California Assembly committee endorses UC Berkeley statistician’s election auditing method

One day last November, after the 2009 elections, Philip Stark found himself in the back room of the Yolo County Administration Building doing something statisticians seldom do — testing a theory in the real world.

For four hours, Stark hand counted 1,400 randomly selected ballots to test his mathematical technique for auditing voting results, the first rigorous method since such audits or canvasses were required in every county in 1965.

counting ballots

Philp Stark (right) and graduate student Luke Mieatrix count ballots by hand in Yolo Co. after the November 2008 election.

Stark’s technique passed the test and five others, impressing California Secretary of State Debra Bowen, the state’s chief elections officer, and spurring her to sponsor a bill, AB 2023, to conduct in 2011 a statewide experiment of this kind of “risk-limiting audit.”

Endorsed by the American Statistical Association, The Brennan Center for Justice, Verified Voting, Citizens for Election Integrity Minnesota and California Common Cause, the bill breezed through a hearing last week on April 20 in the California Assembly’s Committee on Elections and Redistricting, garnering unanimous, bipartisan support. A hearing in the California Senate is scheduled for June.

Stark, who testified at the hearing, was happy with the outcome, and so are election officials around the state.

“Although the canvass (we do today) is a comforting thing, and it’s certainly necessary, it is not state-of-the-art,” said Freddie Oakley, the county clerk recorder of Yolo County and the person responsible for double-checking voting machine counts as well as certifying the final results. “We will be close to state-of-the-art with the bill that the secretary of state is sponsoring.”

“This bill will allow a pilot project, and I hope Marin County can be one of those pilot counties,” said Marin County’s registrar of voters, Elaine Ginnold.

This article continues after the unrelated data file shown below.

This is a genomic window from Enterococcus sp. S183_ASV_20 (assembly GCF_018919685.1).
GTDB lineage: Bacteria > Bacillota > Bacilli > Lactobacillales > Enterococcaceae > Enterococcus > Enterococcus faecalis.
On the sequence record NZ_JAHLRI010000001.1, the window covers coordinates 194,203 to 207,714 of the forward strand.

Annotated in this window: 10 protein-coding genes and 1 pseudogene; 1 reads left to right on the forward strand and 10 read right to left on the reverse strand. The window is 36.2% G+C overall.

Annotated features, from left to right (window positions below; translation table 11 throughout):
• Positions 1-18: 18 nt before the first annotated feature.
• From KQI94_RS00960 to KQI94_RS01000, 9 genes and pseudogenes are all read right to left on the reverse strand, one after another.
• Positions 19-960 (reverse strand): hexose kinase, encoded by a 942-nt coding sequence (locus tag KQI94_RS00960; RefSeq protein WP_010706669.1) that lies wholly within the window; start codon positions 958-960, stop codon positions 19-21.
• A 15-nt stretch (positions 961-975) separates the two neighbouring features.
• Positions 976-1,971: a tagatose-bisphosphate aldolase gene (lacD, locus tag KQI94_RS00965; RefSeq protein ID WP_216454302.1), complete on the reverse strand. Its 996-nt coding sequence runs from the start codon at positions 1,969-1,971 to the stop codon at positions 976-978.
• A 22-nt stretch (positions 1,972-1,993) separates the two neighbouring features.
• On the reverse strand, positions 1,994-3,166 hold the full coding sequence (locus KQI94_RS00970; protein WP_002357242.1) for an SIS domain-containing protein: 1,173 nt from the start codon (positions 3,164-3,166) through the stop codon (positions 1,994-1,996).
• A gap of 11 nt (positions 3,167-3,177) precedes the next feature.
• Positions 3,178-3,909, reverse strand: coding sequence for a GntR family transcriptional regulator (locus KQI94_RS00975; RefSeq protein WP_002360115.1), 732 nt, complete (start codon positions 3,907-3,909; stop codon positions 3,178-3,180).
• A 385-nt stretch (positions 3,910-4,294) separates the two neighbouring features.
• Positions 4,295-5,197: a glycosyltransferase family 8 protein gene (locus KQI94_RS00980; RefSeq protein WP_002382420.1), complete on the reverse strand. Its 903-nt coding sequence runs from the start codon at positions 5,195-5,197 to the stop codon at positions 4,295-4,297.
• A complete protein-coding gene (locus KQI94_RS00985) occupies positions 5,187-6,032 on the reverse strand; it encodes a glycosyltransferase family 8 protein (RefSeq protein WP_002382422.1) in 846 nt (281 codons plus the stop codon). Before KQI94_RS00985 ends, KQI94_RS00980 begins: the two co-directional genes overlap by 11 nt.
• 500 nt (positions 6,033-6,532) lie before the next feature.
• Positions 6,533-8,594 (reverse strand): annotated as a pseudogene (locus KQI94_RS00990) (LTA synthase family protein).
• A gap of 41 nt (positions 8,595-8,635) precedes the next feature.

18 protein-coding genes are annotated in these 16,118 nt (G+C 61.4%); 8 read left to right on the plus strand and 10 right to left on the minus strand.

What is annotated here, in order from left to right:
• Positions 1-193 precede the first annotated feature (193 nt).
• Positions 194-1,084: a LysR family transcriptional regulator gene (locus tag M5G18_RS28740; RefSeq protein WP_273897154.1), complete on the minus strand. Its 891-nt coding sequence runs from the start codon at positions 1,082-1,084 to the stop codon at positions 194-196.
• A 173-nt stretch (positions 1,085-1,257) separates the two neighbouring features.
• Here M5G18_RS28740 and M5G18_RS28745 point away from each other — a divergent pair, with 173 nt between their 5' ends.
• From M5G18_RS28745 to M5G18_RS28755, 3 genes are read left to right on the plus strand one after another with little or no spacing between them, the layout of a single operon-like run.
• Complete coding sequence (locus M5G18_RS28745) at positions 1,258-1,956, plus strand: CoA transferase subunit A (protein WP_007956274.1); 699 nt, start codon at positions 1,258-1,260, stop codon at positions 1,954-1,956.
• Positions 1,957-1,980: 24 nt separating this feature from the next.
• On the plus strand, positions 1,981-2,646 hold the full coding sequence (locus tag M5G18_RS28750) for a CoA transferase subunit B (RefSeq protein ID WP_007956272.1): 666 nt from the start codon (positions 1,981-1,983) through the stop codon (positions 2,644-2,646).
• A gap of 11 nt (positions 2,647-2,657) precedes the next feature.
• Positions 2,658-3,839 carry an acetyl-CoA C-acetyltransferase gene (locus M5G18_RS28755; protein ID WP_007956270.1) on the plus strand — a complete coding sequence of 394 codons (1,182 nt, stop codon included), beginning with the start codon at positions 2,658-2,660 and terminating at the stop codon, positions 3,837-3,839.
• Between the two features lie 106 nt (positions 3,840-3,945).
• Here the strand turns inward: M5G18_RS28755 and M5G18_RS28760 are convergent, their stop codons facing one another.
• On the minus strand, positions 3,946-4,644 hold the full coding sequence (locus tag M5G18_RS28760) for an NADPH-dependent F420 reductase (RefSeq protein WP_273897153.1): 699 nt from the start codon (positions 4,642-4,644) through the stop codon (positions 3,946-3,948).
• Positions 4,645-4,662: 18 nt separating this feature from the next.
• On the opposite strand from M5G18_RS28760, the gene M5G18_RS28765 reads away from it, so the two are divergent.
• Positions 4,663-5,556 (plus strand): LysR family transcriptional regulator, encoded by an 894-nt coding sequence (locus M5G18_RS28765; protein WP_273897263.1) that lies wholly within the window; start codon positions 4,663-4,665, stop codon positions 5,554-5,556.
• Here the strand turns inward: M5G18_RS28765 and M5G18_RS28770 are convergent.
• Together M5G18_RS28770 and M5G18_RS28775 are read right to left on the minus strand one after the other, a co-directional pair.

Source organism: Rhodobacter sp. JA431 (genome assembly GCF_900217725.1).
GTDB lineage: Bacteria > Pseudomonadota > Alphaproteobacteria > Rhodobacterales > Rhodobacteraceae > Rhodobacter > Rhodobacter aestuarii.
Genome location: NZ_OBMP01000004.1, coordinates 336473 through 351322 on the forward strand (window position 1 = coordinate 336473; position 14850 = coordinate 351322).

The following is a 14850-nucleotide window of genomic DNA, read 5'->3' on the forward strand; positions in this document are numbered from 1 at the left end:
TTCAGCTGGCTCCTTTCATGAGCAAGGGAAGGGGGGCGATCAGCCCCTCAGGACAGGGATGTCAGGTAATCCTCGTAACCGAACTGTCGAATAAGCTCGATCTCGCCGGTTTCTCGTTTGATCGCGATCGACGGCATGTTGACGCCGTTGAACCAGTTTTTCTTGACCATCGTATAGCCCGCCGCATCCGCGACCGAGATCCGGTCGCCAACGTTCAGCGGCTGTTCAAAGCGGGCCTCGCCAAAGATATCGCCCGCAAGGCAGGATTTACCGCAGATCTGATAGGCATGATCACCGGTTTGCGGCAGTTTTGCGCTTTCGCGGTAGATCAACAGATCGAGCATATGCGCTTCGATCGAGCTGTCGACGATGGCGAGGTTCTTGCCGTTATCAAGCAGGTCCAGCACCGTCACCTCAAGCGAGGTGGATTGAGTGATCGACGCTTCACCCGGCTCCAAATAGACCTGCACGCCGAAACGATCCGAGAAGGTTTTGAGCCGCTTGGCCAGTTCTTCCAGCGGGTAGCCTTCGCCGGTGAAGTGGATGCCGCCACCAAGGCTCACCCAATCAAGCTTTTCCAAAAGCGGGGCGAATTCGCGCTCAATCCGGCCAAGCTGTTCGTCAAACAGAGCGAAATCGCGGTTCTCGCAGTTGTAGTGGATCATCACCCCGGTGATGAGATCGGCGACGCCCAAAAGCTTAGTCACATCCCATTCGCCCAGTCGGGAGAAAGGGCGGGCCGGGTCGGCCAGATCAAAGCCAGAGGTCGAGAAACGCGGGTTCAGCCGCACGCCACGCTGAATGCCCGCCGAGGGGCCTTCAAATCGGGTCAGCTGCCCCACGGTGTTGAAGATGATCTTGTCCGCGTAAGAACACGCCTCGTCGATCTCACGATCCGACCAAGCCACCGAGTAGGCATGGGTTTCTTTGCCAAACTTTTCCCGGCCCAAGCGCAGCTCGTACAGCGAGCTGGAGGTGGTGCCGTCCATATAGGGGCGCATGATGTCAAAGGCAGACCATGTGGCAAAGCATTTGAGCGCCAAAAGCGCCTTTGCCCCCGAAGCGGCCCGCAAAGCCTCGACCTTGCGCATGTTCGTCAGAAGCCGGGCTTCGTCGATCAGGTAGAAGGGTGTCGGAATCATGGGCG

New pilot program

Oakley and Ginnold worked closely with Stark in 2008 and 2009 to test post-election audit methods on top of the legally mandated hand auditing of 1 percent of all ballots cast in an election. AB 2023 will encourage more counties to volunteer to conduct an additional risk-limiting audit and give them extra time to do so, beyond the 28-day period legally mandated for a ballot count, hand audit and certification. This will allow a broader range of counties, with different sizes, voting systems and hand-tally procedures, to test Stark’s methods and, by requiring that results be reported to the state, allow comparison with the current procedures.

Philip Stark

Philip Stark

If the experiment pans out, Stark’s technique — or one like it — may be mandated statewide, finally giving election officials, typically registrars of voters or county clerks, a reliable method to check not only machine counts, but also the accuracy of close races.

“California’s 1965 law was the first to mandate audits before the election results were certified,” said Stark, a UC Berkeley professor of statistics. “But the problem with the law is that it only says, count 1 percent of the ballots by hand and tell the state what happened. It doesn’t say that, if you find a problem, you need to count more votes, or how to use the audit to determine whether the outcome was right.”

As a result, election officials have typically followed the letter of the law, and nothing more: count 1 percent of precincts by hand and inform the state of the results within a 28-day window after the election. The audits or canvasses occasionally found mechanical or computer programming errors — the original intent was to double-check machine counts — but little else.

Stark hopes to change that. His auditing methods can guide election officials on what to do if they discover a discrepancy, and how to judge whether they have counted enough votes by hand to confirm that the election outcome is right. The methods provide voters with a statistically meaningful measure of confidence that electoral results are accurate.

His own analysis of the problem, published in half a dozen scientific papers, shows that the current way of selecting ballots to audit is unlikely to find errors unless the problems are widespread across many precincts. If the problems, ranging from programming errors and voter errors to fraud, are restricted to a few precincts, such sampling would rarely detect it.

Legacy of 2000 election

In the face of recent vote counting problems, ranging from the Florida “hanging chad” fiasco that resulted in the 2000 election of President George W. Bush to questions surrounding the accuracy of electronic voting machines, Bowen created in 2007 the Post-Election Audit Standards Working Group to, in her words, “take a fresh look at whether there’s a way to improve the auditing process to increase the chances of catching any errors and improving the public’s confidence in the election results.” Stark was appointed the group’s statistician.